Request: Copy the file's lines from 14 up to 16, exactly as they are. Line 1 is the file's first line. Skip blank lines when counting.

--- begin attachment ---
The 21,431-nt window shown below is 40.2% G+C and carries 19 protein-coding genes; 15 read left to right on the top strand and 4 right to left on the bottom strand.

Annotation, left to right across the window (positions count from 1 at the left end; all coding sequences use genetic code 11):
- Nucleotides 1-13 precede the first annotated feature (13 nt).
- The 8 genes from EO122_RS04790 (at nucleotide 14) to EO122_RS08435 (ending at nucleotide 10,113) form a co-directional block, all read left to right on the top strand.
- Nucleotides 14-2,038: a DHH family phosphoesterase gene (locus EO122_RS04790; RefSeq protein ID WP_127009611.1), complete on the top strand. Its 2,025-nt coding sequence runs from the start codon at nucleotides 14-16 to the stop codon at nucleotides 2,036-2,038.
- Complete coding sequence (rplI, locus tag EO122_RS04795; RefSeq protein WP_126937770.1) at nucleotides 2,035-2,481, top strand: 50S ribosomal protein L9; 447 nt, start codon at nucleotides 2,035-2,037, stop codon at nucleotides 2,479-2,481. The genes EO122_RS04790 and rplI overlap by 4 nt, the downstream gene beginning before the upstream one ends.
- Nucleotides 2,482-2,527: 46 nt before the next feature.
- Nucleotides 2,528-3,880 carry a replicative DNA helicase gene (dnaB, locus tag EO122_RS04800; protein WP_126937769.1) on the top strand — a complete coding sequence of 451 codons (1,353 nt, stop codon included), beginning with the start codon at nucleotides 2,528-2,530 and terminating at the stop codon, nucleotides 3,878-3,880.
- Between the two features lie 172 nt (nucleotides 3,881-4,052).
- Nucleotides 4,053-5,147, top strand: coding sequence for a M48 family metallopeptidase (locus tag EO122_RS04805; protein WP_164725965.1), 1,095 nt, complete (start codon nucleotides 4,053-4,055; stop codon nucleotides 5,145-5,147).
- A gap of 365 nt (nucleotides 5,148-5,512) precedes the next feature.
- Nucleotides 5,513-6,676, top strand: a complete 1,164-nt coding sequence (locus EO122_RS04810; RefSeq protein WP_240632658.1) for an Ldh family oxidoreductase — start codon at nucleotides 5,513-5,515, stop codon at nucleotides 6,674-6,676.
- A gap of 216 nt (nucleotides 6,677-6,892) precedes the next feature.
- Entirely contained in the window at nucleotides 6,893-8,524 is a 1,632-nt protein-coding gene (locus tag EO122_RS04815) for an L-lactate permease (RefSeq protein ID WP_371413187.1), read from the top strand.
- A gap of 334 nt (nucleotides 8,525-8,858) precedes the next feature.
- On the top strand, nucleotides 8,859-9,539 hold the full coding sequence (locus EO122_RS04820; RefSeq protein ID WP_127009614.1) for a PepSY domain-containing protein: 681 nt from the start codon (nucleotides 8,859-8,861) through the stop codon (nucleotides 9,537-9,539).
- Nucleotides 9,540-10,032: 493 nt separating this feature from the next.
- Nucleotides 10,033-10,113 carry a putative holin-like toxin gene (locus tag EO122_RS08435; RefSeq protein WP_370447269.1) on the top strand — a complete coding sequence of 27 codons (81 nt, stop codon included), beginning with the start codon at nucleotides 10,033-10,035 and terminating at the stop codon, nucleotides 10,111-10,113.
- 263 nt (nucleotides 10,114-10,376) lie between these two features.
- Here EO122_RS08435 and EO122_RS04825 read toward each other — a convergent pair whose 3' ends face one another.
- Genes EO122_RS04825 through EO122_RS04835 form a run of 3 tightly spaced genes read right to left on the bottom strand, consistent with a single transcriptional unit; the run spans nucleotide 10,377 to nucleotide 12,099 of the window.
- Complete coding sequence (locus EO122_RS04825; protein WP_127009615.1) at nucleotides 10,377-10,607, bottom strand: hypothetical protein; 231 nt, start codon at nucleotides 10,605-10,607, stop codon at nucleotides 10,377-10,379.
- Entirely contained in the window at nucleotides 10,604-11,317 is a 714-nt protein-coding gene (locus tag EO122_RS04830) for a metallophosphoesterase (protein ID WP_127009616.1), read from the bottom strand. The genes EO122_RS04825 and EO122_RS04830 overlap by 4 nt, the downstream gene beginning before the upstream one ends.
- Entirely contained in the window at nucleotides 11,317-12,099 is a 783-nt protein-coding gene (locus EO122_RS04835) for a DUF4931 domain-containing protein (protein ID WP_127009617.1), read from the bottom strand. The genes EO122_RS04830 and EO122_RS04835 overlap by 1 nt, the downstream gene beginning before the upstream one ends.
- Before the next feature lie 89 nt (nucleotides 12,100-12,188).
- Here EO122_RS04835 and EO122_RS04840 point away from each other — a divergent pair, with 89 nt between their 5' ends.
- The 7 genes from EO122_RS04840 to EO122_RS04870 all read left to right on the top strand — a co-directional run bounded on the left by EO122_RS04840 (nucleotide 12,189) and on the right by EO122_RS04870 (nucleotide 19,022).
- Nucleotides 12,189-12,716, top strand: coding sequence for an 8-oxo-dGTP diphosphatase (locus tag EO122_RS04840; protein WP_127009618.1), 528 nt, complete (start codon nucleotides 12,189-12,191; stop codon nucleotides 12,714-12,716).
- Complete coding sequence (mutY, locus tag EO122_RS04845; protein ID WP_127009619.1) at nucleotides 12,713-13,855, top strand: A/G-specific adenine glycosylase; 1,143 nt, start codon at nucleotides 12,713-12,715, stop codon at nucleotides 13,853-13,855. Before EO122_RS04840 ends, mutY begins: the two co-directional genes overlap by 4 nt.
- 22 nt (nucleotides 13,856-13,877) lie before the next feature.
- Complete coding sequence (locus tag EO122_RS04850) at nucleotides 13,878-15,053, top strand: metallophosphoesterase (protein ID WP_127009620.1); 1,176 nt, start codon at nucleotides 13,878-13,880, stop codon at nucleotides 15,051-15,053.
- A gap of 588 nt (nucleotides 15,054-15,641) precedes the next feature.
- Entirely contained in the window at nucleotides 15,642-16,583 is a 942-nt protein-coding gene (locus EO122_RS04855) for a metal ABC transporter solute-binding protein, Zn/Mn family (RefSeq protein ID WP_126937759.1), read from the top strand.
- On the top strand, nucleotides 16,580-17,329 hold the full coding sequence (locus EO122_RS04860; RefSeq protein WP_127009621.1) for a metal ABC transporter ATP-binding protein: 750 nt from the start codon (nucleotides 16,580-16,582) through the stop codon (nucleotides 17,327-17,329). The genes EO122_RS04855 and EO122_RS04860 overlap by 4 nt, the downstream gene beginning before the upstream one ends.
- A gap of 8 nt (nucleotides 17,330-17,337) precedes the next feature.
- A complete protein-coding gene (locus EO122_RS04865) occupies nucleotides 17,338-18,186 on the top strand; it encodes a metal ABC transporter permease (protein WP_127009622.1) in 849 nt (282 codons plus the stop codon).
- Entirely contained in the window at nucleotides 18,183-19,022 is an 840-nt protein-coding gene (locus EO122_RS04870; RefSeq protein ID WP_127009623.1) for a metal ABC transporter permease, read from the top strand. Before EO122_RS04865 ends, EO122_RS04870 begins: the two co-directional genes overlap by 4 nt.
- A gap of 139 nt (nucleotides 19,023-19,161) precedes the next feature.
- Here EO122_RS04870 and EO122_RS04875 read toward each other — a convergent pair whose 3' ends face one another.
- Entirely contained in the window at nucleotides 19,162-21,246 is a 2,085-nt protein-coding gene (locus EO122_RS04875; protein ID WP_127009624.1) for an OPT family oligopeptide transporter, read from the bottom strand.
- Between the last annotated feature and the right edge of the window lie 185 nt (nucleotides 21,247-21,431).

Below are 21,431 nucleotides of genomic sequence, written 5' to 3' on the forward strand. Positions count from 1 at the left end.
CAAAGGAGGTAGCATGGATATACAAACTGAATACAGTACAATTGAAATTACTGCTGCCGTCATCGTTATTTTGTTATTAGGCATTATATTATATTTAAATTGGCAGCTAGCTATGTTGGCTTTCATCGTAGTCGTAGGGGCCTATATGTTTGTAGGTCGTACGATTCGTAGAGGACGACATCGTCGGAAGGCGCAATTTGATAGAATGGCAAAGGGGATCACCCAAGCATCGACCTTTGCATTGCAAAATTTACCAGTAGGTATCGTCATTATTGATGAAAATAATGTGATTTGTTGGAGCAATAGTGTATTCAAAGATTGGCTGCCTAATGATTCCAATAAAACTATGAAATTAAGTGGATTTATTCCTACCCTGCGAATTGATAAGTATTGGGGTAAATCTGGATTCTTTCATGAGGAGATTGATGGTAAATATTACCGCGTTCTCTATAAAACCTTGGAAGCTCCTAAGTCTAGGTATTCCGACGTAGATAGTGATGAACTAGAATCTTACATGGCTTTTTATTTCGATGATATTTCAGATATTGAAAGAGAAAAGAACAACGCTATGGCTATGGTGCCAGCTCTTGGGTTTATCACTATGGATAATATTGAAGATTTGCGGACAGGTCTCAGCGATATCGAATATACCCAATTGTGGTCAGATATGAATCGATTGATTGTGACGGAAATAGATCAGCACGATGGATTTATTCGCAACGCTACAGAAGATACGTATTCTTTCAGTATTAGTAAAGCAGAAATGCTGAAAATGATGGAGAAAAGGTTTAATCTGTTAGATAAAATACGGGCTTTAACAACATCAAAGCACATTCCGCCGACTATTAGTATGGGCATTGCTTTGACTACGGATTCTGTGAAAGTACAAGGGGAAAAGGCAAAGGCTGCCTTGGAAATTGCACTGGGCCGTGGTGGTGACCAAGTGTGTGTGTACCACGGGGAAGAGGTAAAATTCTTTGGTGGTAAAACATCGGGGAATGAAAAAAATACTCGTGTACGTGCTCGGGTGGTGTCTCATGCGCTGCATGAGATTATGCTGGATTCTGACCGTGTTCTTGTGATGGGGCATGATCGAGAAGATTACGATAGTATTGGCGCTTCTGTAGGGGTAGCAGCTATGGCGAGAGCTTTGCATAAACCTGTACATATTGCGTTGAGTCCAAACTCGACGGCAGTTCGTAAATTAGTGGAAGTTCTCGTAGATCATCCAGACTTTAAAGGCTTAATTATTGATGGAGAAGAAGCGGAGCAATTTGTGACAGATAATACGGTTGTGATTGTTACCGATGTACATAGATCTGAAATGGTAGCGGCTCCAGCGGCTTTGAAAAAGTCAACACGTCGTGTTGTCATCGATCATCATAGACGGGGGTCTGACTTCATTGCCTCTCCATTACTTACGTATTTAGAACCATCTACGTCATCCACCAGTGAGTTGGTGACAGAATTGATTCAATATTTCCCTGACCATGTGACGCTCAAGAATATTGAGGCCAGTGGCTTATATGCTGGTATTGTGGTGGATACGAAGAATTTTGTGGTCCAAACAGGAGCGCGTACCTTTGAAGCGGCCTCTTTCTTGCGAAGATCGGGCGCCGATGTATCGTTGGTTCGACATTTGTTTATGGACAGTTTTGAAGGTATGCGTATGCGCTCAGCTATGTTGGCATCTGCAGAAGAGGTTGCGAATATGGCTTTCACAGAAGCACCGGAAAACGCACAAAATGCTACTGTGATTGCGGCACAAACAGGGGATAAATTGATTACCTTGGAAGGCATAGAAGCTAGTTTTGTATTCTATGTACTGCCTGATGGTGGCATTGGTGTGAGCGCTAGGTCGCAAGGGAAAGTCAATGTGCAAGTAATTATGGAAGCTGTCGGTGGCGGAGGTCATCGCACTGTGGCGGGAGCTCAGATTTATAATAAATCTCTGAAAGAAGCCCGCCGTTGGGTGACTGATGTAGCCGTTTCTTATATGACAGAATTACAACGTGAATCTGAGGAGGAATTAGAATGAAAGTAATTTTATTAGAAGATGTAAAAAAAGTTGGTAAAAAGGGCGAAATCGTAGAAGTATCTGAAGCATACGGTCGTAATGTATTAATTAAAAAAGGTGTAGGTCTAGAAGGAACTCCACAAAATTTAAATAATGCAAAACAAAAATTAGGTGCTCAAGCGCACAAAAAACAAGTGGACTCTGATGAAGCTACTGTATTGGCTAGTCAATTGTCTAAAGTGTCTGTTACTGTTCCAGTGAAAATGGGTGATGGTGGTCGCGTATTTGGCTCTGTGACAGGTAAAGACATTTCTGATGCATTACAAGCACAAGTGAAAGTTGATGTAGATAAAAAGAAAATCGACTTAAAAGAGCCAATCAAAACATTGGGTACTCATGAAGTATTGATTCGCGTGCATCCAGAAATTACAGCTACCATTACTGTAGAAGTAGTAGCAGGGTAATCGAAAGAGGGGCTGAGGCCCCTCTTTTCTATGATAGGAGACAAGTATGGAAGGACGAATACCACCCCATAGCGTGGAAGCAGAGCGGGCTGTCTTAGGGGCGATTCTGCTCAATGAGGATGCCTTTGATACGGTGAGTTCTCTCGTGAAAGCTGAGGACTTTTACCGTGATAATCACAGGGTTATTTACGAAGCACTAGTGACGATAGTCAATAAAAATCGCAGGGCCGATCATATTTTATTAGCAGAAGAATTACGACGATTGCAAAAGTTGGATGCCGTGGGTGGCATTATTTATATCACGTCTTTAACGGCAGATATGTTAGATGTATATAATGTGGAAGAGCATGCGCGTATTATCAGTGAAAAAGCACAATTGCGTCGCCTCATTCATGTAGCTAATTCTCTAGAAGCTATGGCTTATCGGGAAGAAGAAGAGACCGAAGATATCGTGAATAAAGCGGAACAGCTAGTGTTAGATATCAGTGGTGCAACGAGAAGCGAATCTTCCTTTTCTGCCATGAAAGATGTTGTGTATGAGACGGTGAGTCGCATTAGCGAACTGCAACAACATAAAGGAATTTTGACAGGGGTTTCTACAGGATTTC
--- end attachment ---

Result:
- Entirely contained in the window at nucleotides 6,893-8,524 is a 1,632-nt protein-coding gene (locus tag EO122_RS04815) for an L-lactate permease (RefSeq protein ID WP_371413187.1), read from the top strand.
- A gap of 334 nt (nucleotides 8,525-8,858) precedes the next feature.
- On the top strand, nucleotides 8,859-9,539 hold the full coding sequence (locus EO122_RS04820; RefSeq protein ID WP_127009614.1) for a PepSY domain-containing protein: 681 nt from the start codon (nucleotides 8,859-8,861) through the stop codon (nucleotides 9,537-9,539).